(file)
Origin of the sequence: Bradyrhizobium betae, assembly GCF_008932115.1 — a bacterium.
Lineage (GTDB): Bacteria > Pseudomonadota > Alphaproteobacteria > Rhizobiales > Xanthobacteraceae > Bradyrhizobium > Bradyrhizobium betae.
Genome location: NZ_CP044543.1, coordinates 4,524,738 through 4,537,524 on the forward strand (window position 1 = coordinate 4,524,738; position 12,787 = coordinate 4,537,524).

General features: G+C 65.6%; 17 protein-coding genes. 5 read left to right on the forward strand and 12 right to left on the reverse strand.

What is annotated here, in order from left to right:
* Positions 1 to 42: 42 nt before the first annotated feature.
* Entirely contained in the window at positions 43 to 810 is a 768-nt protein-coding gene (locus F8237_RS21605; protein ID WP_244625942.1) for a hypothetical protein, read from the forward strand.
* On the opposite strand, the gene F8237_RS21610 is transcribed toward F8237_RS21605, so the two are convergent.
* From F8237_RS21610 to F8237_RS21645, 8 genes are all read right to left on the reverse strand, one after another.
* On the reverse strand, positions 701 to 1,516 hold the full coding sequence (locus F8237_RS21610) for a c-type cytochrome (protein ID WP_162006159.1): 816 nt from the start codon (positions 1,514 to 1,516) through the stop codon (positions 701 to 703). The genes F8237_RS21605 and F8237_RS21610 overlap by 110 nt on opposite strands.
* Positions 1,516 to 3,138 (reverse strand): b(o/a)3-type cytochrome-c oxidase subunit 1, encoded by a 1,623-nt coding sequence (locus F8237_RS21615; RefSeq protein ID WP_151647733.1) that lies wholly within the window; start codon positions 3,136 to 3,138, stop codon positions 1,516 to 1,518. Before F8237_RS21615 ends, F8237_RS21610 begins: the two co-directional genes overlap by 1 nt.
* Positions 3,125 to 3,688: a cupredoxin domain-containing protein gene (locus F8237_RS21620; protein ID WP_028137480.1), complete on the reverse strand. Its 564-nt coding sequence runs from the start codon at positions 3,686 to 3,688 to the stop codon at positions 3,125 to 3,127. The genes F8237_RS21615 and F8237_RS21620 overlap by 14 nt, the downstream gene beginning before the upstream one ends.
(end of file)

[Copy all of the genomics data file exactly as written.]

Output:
Origin of the sequence: Bradyrhizobium betae, assembly GCF_008932115.1 — a bacterium.
Lineage (GTDB): Bacteria > Pseudomonadota > Alphaproteobacteria > Rhizobiales > Xanthobacteraceae > Bradyrhizobium > Bradyrhizobium betae.
Genome location: NZ_CP044543.1, coordinates 4,524,738 through 4,537,524 on the forward strand (window position 1 = coordinate 4,524,738; position 12,787 = coordinate 4,537,524).

General features: G+C 65.6%; 17 protein-coding genes. 5 read left to right on the forward strand and 12 right to left on the reverse strand.

What is annotated here, in order from left to right:
* Positions 1 to 42: 42 nt before the first annotated feature.
* Entirely contained in the window at positions 43 to 810 is a 768-nt protein-coding gene (locus F8237_RS21605; protein ID WP_244625942.1) for a hypothetical protein, read from the forward strand.
* On the opposite strand, the gene F8237_RS21610 is transcribed toward F8237_RS21605, so the two are convergent.
* From F8237_RS21610 to F8237_RS21645, 8 genes are all read right to left on the reverse strand, one after another.
* On the reverse strand, positions 701 to 1,516 hold the full coding sequence (locus F8237_RS21610) for a c-type cytochrome (protein ID WP_162006159.1): 816 nt from the start codon (positions 1,514 to 1,516) through the stop codon (positions 701 to 703). The genes F8237_RS21605 and F8237_RS21610 overlap by 110 nt on opposite strands.
* Positions 1,516 to 3,138 (reverse strand): b(o/a)3-type cytochrome-c oxidase subunit 1, encoded by a 1,623-nt coding sequence (locus F8237_RS21615; RefSeq protein ID WP_151647733.1) that lies wholly within the window; start codon positions 3,136 to 3,138, stop codon positions 1,516 to 1,518. Before F8237_RS21615 ends, F8237_RS21610 begins: the two co-directional genes overlap by 1 nt.
* Positions 3,125 to 3,688: a cupredoxin domain-containing protein gene (locus F8237_RS21620; protein ID WP_028137480.1), complete on the reverse strand. Its 564-nt coding sequence runs from the start codon at positions 3,686 to 3,688 to the stop codon at positions 3,125 to 3,127. The genes F8237_RS21615 and F8237_RS21620 overlap by 14 nt, the downstream gene beginning before the upstream one ends.